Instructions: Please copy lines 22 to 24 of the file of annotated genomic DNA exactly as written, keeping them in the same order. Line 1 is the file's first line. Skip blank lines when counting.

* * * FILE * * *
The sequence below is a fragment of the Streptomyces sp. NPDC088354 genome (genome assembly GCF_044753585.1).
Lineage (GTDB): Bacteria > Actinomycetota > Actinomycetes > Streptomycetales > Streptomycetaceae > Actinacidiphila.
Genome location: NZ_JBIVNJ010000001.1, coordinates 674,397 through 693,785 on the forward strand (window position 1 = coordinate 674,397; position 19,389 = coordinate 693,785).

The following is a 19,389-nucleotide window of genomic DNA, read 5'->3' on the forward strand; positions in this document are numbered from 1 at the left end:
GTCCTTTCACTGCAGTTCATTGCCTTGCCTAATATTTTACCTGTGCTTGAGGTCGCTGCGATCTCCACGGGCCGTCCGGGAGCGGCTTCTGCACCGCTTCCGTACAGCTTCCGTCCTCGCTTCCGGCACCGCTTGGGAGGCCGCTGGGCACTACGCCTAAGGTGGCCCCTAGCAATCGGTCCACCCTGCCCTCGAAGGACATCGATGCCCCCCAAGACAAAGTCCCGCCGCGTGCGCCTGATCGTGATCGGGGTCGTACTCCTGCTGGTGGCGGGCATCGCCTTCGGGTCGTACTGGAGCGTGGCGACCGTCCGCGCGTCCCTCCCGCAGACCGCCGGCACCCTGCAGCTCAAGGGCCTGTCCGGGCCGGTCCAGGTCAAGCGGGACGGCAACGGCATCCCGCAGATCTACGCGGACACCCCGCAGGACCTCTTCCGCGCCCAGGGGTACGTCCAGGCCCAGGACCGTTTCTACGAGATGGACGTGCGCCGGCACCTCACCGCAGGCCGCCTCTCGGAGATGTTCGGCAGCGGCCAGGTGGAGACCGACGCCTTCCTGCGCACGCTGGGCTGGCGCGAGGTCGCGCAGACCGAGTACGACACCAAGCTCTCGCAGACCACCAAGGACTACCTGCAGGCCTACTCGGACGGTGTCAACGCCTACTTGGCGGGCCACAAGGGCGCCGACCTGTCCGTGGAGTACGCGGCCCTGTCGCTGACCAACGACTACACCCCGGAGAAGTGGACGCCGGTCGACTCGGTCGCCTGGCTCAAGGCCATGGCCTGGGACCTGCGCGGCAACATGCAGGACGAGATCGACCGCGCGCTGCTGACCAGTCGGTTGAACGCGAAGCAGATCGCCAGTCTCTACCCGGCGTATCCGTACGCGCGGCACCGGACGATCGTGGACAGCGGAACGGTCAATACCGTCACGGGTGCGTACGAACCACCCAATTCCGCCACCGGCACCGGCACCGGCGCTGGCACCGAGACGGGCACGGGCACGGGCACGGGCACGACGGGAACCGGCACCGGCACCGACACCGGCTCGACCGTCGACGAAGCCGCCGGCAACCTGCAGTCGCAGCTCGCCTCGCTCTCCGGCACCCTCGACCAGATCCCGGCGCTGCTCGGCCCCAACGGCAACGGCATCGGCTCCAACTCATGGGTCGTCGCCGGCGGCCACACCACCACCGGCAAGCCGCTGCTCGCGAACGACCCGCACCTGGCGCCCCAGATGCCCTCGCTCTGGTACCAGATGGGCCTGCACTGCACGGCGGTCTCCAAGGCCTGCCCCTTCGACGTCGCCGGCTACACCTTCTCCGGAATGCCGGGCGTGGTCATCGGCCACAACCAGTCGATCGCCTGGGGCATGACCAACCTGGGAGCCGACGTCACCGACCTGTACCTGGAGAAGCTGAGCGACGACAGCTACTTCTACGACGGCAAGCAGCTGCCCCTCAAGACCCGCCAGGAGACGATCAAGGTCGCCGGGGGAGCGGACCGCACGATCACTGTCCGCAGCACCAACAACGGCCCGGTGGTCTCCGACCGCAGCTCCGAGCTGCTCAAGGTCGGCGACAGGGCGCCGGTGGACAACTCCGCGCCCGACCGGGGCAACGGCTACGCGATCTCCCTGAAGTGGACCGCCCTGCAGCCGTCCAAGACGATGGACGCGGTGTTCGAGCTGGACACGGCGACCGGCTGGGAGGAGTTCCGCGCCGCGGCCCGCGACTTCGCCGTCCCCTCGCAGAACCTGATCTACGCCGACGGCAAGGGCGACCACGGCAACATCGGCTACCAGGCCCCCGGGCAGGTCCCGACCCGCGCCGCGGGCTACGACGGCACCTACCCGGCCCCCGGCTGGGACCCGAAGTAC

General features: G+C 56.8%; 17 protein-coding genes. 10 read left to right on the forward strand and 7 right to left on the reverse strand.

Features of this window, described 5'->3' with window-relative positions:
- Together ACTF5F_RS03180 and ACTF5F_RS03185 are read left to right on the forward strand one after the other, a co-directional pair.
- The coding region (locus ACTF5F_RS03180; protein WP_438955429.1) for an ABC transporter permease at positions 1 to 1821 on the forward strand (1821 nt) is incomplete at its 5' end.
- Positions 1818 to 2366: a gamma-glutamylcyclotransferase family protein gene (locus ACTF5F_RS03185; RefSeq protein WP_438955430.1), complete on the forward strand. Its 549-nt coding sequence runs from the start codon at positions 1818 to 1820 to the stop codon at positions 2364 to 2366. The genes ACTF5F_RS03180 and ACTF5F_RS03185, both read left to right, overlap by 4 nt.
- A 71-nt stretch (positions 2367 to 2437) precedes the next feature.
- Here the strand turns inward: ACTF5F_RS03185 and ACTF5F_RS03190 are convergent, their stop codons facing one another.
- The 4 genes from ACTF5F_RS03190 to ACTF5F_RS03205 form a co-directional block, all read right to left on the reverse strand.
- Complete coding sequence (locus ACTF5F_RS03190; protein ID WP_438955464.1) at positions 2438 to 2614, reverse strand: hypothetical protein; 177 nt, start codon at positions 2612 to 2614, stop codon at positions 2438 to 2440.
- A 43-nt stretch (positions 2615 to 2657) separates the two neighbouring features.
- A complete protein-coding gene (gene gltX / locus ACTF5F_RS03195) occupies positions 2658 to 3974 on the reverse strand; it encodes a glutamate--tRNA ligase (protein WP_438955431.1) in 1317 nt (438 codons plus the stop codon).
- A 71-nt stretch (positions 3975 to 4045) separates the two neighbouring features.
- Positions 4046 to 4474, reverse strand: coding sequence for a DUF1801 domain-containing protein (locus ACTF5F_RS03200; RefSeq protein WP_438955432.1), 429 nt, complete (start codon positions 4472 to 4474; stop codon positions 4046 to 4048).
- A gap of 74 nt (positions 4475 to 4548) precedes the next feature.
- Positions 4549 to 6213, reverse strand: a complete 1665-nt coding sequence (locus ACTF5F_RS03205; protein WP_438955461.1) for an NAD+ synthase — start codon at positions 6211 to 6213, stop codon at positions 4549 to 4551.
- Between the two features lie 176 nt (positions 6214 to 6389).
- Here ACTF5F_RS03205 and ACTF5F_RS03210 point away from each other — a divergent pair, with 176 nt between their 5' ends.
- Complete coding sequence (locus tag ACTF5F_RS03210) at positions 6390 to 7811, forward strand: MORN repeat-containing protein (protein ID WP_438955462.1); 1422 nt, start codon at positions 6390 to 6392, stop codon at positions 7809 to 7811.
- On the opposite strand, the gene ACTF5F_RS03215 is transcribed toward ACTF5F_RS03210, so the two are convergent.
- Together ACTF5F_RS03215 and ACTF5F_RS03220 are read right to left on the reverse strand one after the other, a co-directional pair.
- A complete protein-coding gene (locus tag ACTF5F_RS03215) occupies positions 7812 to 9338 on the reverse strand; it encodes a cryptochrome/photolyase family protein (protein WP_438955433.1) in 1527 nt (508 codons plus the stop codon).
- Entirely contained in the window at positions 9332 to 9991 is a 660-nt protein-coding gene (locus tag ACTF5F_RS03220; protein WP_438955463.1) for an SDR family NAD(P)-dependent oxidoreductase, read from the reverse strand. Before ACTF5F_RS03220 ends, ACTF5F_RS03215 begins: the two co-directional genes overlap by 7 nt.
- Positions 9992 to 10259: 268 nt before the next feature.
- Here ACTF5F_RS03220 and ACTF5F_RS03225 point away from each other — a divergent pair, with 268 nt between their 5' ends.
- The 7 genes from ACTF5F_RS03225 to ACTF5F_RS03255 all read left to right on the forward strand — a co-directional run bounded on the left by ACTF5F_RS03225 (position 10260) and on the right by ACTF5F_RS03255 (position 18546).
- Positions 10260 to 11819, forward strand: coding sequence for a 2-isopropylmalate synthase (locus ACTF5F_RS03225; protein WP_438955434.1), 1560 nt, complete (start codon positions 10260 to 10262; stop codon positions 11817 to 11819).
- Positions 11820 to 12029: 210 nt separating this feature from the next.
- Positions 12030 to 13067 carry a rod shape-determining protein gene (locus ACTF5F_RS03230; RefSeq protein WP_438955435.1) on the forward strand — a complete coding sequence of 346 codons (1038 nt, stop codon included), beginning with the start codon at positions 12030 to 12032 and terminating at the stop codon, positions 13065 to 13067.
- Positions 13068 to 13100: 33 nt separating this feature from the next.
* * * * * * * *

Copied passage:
- Here ACTF5F_RS03205 and ACTF5F_RS03210 point away from each other — a divergent pair, with 176 nt between their 5' ends.
- Complete coding sequence (locus tag ACTF5F_RS03210) at positions 6390 to 7811, forward strand: MORN repeat-containing protein (protein ID WP_438955462.1); 1422 nt, start codon at positions 6390 to 6392, stop codon at positions 7809 to 7811.
- On the opposite strand, the gene ACTF5F_RS03215 is transcribed toward ACTF5F_RS03210, so the two are convergent.